We made periodic efforts to clean it, we put stuff on Craigslist, gave stuff to friends, loaded a truck and brought it to the dump, and yet there still wasn’t room to park.

    Finally I realized that the systems in the garage were the problem. We went and bought two more tall shelving units and half a dozen large storage bins and then dedicated several days to re-organizing the garage. During the reorganization it got worse than it had ever been, we could hardly walk though it. Once we were done however there was a clear place for wood working tools, a separate wall for bins of seasonal items and kids clothes we will use again, a place for bikes and camping equipment, and yes, a space for the car.

    With the right systems in place we can now focus on using the garage for parking, woodworking projects, or whatever else we want to do.

    Several years ago my finances were a mess. We weren’t in terrible debt, but we didn’t really know where everything was going and we didn’t have real any savings goals. It was sites like Get Rich Slowly and Free Money Finance which helped me figure out systems for my money. Now we have a 401k, an IRA, an aggressive student loan/mortgage payment plant and something of a budget in place.

    I had always wanted to do consulting and earn extra money, but until I had some organization it would’ve been like buying more power tools to put in the garage. Fun to have but wasted on someone who couldn’t use them effectively.

    Depending where you’re starting from focusing on saving can be important. Just as long as you balance being a saver and an earner appropriately.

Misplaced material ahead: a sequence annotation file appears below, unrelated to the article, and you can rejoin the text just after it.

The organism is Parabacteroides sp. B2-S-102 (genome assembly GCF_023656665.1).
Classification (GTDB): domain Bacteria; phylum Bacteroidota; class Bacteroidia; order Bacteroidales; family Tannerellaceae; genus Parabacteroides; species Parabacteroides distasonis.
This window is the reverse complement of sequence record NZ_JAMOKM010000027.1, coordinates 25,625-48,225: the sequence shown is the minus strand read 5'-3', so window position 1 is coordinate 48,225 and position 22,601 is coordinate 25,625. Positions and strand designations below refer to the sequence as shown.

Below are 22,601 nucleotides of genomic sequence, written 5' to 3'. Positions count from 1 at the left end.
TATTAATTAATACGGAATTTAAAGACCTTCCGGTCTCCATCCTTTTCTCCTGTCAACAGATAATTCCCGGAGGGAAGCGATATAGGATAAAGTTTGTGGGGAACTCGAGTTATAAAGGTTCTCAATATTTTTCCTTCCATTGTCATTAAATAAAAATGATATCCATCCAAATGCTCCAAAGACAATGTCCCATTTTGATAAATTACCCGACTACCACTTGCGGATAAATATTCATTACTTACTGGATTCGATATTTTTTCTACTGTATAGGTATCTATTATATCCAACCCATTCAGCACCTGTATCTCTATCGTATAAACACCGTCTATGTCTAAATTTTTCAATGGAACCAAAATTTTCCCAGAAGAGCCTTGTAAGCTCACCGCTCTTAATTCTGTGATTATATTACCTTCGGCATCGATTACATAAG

3. Ramit –

    Actually I’ve bought time from several people after finding out about them through Twitter & other social media outlets, not to mention I first heard about 99 Designs, the crowdsourced logo design site, through Twitter and I ended up having someone there design my business’ logo. One of my content partners, a blog associated with one of the bigger web-based companies out there, reached out to me through Twitter and we were able to establish a business relationship from there. So despite the trouble people have sometimes in coming up with a calculable ROI for social media engagement, I think there’s clear evidence that businesses/freelancers & the customers looking for those individuals do connect quite often through social media.

    I think it also depends on the idea or the type of work being done. Programmers and other freelancers in the tech space might have an easier time finding potential customers by engaging in social media than say, a guy with a moving business. Or a plumber. So that has to be a consideration as well.

    No question it CAN be a lazy way for people to engage…if they’re lazy. 🙂 But if that’s the case, I don’t think any method they attempt to market themselves with will pay dividends. Like you said, being aggressive is key, no matter which method of outreach you choose.

    [Ramit’s comment: Nice counter-example. Thanks for the comment!]

  4. I’d like to see your idea generator the article mentions, but I’ve already signed up for your mailing list and can’t seem to access the page.

  5. I’m sure that investing your time into social media is a great way to spread the word about whatever product or service you’re offering IF you’ve already dedicated a considerable amount of time developing your product or service beforehand. Usually, that means taking more time making face-to-face communication with a smaller sample of clients so that you have a better understanding of what your customers really want, and how you can structure your offer to better suit their needs/wants.

    Once that’s done, then it might make sense to spread the word about your product via social media, etc… but until you’ve tested your offer against an actual client base and understand what it takes to successfully craft your business, it may be a waste of time to start off with concentrating on creating a website or developing a Twitter/FB fan base. Doesn’t really matter how many followers you have if your product/service itself is poor, right? I think that’s what Ramit is trying to get at.